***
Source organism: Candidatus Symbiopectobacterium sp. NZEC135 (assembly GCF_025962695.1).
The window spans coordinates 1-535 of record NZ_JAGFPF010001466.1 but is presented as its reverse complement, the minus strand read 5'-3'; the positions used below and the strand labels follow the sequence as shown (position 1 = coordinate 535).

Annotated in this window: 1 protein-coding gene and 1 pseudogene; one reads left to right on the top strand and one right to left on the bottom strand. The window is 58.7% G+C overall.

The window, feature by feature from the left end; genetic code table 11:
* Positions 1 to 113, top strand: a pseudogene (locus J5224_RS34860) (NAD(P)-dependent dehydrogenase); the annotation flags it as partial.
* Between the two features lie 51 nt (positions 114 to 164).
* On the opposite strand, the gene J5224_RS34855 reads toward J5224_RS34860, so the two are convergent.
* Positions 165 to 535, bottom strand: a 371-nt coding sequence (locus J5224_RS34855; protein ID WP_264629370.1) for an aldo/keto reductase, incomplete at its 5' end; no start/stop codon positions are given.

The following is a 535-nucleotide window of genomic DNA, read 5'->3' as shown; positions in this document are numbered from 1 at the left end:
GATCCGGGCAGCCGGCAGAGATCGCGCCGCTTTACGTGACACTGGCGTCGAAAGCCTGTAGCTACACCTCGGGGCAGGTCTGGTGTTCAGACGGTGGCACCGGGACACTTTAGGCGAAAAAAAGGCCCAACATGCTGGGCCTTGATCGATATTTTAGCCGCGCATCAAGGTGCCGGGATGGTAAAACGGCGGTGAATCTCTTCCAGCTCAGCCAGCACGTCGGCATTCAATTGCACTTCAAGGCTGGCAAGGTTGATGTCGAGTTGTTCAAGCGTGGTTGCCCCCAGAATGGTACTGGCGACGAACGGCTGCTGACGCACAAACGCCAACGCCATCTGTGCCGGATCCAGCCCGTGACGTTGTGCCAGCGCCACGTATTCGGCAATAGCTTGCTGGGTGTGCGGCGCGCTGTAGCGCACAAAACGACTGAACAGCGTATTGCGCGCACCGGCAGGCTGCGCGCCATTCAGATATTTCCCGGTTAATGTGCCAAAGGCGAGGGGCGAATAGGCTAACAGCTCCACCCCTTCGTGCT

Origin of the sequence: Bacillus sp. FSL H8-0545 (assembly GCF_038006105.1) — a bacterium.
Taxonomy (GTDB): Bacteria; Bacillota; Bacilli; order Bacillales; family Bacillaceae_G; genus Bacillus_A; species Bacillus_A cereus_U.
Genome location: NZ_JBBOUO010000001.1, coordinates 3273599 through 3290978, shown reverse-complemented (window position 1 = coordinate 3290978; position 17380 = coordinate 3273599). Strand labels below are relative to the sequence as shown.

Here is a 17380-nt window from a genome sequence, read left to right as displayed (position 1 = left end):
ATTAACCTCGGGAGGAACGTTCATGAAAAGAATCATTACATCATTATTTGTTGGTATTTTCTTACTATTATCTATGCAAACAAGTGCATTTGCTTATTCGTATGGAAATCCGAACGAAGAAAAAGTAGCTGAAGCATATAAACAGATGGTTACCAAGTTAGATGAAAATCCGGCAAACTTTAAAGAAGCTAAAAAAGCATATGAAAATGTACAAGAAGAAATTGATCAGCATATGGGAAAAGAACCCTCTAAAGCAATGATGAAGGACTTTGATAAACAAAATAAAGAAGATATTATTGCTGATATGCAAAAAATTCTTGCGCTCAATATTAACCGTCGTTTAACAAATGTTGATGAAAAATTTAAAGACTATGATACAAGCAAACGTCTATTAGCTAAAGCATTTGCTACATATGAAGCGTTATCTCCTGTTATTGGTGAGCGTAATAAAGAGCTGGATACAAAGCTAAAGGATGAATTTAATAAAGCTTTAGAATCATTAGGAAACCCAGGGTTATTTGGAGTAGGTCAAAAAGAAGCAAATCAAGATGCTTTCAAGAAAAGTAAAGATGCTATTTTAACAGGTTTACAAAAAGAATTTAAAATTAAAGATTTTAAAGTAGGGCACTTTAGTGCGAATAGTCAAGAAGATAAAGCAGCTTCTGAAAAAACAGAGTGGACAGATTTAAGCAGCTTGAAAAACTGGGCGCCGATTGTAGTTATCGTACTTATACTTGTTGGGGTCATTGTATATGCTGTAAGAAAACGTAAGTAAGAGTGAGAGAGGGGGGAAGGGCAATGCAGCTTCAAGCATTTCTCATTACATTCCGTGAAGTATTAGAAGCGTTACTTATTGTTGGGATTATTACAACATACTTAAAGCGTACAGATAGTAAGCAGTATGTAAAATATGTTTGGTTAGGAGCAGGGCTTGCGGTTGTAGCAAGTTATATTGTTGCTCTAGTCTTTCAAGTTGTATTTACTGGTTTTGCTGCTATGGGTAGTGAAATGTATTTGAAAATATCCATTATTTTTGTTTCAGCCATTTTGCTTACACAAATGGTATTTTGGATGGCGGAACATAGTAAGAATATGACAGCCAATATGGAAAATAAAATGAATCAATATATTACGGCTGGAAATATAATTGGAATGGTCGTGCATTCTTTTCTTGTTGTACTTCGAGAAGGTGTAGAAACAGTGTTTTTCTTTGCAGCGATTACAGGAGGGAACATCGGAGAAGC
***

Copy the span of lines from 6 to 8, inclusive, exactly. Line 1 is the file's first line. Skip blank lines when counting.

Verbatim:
* Between the two features lie 51 nt (positions 114 to 164).
* On the opposite strand, the gene J5224_RS34855 reads toward J5224_RS34860, so the two are convergent.
* Positions 165 to 535, bottom strand: a 371-nt coding sequence (locus J5224_RS34855; protein ID WP_264629370.1) for an aldo/keto reductase, incomplete at its 5' end; no start/stop codon positions are given.